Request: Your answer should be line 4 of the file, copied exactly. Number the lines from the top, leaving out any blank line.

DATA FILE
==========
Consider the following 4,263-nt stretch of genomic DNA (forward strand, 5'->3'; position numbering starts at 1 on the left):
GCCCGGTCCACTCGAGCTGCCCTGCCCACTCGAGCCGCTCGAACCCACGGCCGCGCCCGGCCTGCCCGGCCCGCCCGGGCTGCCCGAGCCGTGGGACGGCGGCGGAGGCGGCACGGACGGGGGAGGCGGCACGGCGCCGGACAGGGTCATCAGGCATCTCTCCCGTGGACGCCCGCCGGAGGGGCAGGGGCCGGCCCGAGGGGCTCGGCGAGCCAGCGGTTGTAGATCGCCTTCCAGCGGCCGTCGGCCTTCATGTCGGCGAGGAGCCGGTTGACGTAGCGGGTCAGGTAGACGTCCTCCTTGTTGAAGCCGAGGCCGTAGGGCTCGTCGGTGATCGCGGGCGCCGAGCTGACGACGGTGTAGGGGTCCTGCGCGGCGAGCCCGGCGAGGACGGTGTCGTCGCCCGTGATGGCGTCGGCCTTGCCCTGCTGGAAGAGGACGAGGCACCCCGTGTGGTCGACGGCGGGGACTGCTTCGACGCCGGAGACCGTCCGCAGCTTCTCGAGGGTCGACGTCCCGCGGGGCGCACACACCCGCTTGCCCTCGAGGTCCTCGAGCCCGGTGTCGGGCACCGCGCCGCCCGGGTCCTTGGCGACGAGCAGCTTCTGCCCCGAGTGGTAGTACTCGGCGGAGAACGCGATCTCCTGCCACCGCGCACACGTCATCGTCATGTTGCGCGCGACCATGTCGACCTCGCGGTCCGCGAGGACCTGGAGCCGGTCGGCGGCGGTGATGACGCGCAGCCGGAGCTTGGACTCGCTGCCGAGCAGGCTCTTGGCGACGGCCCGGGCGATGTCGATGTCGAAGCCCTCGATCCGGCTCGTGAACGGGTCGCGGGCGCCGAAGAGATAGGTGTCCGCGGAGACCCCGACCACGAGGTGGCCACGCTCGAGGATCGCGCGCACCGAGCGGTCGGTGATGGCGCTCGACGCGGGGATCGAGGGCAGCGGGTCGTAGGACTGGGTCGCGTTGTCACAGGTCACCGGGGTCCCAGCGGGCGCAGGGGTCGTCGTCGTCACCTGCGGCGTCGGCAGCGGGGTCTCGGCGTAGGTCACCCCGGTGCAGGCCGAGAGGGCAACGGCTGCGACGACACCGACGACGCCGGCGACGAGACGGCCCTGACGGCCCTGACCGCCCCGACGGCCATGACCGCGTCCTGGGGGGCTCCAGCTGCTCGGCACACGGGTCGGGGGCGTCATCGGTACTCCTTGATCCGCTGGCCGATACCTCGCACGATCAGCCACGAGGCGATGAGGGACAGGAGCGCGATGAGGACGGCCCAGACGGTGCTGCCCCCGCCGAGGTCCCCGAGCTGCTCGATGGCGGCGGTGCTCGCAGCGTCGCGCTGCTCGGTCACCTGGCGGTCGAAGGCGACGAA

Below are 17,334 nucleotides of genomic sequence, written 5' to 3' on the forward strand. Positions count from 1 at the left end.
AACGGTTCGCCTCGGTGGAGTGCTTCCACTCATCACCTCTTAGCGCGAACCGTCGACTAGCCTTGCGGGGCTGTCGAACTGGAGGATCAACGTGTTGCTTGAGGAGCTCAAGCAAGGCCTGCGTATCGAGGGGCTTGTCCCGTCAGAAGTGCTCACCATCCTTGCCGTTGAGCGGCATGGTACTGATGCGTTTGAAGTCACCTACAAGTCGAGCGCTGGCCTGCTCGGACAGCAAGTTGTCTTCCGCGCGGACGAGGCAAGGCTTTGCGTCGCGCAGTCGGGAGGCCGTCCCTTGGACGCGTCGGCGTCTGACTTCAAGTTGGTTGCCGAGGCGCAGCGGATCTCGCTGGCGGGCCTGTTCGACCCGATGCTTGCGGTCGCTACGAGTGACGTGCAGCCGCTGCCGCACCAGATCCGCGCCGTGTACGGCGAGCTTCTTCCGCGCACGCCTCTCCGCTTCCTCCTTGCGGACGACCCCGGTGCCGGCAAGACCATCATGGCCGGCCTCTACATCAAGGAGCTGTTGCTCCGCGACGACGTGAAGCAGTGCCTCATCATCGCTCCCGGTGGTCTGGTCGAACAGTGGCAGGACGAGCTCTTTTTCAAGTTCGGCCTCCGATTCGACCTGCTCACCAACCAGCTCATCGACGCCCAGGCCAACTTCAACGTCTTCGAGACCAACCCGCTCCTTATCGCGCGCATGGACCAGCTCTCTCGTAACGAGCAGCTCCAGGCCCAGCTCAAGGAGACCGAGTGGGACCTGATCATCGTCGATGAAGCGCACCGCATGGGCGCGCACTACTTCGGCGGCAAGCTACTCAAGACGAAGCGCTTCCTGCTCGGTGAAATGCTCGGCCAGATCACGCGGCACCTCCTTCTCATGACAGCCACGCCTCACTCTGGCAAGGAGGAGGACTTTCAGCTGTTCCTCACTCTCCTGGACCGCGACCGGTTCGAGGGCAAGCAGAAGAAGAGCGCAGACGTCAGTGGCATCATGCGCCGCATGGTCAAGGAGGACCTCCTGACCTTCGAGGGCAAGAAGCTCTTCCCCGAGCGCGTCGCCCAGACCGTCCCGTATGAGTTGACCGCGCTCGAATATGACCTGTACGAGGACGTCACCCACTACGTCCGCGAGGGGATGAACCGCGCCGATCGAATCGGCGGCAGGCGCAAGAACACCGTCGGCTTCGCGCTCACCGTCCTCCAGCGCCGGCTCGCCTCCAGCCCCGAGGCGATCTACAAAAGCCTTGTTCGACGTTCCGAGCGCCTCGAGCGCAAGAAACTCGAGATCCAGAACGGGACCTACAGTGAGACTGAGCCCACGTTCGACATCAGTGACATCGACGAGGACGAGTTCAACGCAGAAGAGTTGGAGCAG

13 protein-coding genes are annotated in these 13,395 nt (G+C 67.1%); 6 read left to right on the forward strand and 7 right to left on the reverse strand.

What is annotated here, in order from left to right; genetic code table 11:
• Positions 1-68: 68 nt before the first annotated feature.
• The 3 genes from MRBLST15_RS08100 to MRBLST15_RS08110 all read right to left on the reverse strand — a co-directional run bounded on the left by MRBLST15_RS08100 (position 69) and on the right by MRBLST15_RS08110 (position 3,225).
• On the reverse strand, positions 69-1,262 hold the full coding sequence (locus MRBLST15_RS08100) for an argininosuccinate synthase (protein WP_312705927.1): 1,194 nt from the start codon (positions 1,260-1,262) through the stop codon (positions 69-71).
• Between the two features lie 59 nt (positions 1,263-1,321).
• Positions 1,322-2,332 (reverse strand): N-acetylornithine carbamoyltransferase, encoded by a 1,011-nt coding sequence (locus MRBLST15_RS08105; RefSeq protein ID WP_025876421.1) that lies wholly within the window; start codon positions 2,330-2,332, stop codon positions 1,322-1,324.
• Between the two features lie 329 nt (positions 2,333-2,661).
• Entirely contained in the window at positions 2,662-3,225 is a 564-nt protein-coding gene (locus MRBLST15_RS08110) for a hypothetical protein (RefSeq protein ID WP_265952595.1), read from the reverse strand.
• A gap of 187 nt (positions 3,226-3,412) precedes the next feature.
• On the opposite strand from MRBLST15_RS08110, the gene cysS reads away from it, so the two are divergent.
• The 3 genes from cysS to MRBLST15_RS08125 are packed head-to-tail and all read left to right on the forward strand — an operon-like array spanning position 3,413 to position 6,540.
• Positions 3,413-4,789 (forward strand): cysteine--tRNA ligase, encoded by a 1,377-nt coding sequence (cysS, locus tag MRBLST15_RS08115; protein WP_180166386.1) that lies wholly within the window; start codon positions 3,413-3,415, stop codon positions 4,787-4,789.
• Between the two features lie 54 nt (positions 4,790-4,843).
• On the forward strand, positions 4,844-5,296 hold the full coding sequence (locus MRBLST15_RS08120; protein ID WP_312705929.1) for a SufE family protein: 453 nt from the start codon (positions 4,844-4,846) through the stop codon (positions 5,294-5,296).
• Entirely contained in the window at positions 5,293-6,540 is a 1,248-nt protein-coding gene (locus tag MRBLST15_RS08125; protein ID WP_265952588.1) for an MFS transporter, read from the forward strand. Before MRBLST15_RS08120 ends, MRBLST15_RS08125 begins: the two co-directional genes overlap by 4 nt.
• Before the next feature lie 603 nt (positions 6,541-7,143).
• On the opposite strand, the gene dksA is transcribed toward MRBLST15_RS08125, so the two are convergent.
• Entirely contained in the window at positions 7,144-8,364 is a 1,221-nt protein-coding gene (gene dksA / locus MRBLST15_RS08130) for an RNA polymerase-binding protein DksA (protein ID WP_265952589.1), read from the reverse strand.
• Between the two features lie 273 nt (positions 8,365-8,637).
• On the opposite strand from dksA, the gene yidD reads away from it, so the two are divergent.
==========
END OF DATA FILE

AACGGTTCGCCTCGGTGGAGTGCTTCCACTCATCACCTCTTAGCGCGAACCGTCGACTAGCCTTGCGGGGCTGTCGAACTGGAGGATCAACGTGTTGCTTGAGGAGCTCAAGCAAGGCCTGCGTATCGAGGGGCTTGTCCCGTCAGAAGTGCTCACCATCCTTGCCGTTGAGCGGCATGGTACTGATGCGTTTGAAGTCACCTACAAGTCGAGCGCTGGCCTGCTCGGACAGCAAGTTGTCTTCCGCGCGGACGAGGCAAGGCTTTGCGTCGCGCAGTCGGGAGGCCGTCCCTTGGACGCGTCGGCGTCTGACTTCAAGTTGGTTGCCGAGGCGCAGCGGATCTCGCTGGCGGGCCTGTTCGACCCGATGCTTGCGGTCGCTACGAGTGACGTGCAGCCGCTGCCGCACCAGATCCGCGCCGTGTACGGCGAGCTTCTTCCGCGCACGCCTCTCCGCTTCCTCCTTGCGGACGACCCCGGTGCCGGCAAGACCATCATGGCCGGCCTCTACATCAAGGAGCTGTTGCTCCGCGACGACGTGAAGCAGTGCCTCATCATCGCTCCCGGTGGTCTGGTCGAACAGTGGCAGGACGAGCTCTTTTTCAAGTTCGGCCTCCGATTCGACCTGCTCACCAACCAGCTCATCGACGCCCAGGCCAACTTCAACGTCTTCGAGACCAACCCGCTCCTTATCGCGCGCATGGACCAGCTCTCTCGTAACGAGCAGCTCCAGGCCCAGCTCAAGGAGACCGAGTGGGACCTGATCATCGTCGATGAAGCGCACCGCATGGGCGCGCACTACTTCGGCGGCAAGCTACTCAAGACGAAGCGCTTCCTGCTCGGTGAAATGCTCGGCCAGATCACGCGGCACCTCCTTCTCATGACAGCCACGCCTCACTCTGGCAAGGAGGAGGACTTTCAGCTGTTCCTCACTCTCCTGGACCGCGACCGGTTCGAGGGCAAGCAGAAGAAGAGCGCAGACGTCAGTGGCATCATGCGCCGCATGGTCAAGGAGGACCTCCTGACCTTCGAGGGCAAGAAGCTCTTCCCCGAGCGCGTCGCCCAGACCGTCCCGTATGAGTTGACCGCGCTCGAATATGACCTGTACGAGGACGTCACCCACTACGTCCGCGAGGGGATGAACCGCGCCGATCGAATCGGCGGCAGGCGCAAGAACACCGTCGGCTTCGCGCTCACCGTCCTCCAGCGCCGGCTCGCCTCCAGCCCCGAGGCGATCTACAAAAGCCTTGTTCGACGTTCCGAGCGCCTCGAGCGCAAGAAACTCGAGATCCAGAACGGGACCTACAGTGAGACTGAGCCCACGTTCGACATCAGTGACATCGACGAGGACGAGTTCAACGCAGAAGAGTTGGAGCAG